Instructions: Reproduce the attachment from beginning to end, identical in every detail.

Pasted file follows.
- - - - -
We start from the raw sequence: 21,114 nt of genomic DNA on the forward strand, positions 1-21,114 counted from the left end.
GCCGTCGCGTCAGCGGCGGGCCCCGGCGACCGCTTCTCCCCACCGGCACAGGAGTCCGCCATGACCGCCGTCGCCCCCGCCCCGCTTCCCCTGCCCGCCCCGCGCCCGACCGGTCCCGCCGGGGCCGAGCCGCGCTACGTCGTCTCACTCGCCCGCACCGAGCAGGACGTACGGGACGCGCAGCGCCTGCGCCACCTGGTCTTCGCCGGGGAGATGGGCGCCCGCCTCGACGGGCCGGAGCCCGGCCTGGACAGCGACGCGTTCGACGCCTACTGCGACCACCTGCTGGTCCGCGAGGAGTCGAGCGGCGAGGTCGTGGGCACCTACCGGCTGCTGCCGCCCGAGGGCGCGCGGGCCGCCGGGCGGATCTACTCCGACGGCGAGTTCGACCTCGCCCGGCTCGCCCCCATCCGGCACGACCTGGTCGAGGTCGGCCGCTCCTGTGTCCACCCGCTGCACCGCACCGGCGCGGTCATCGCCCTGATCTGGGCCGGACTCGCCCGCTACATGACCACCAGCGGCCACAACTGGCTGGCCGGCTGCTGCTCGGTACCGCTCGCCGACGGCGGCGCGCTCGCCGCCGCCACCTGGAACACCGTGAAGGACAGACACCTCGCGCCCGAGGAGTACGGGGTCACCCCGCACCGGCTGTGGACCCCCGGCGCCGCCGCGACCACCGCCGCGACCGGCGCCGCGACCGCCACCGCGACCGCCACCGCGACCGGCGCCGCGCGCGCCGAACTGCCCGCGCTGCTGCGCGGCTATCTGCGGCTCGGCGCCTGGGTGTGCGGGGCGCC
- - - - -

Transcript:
We start from the raw sequence: 21,114 nt of genomic DNA on the forward strand, positions 1-21,114 counted from the left end.
GCCGTCGCGTCAGCGGCGGGCCCCGGCGACCGCTTCTCCCCACCGGCACAGGAGTCCGCCATGACCGCCGTCGCCCCCGCCCCGCTTCCCCTGCCCGCCCCGCGCCCGACCGGTCCCGCCGGGGCCGAGCCGCGCTACGTCGTCTCACTCGCCCGCACCGAGCAGGACGTACGGGACGCGCAGCGCCTGCGCCACCTGGTCTTCGCCGGGGAGATGGGCGCCCGCCTCGACGGGCCGGAGCCCGGCCTGGACAGCGACGCGTTCGACGCCTACTGCGACCACCTGCTGGTCCGCGAGGAGTCGAGCGGCGAGGTCGTGGGCACCTACCGGCTGCTGCCGCCCGAGGGCGCGCGGGCCGCCGGGCGGATCTACTCCGACGGCGAGTTCGACCTCGCCCGGCTCGCCCCCATCCGGCACGACCTGGTCGAGGTCGGCCGCTCCTGTGTCCACCCGCTGCACCGCACCGGCGCGGTCATCGCCCTGATCTGGGCCGGACTCGCCCGCTACATGACCACCAGCGGCCACAACTGGCTGGCCGGCTGCTGCTCGGTACCGCTCGCCGACGGCGGCGCGCTCGCCGCCGCCACCTGGAACACCGTGAAGGACAGACACCTCGCGCCCGAGGAGTACGGGGTCACCCCGCACCGGCTGTGGACCCCCGGCGCCGCCGCGACCACCGCCGCGACCGGCGCCGCGACCGCCACCGCGACCGCCACCGCGACCGGCGCCGCGCGCGCCGAACTGCCCGCGCTGCTGCGCGGCTATCTGCGGCTCGGCGCCTGGGTGTGCGGGGCGCC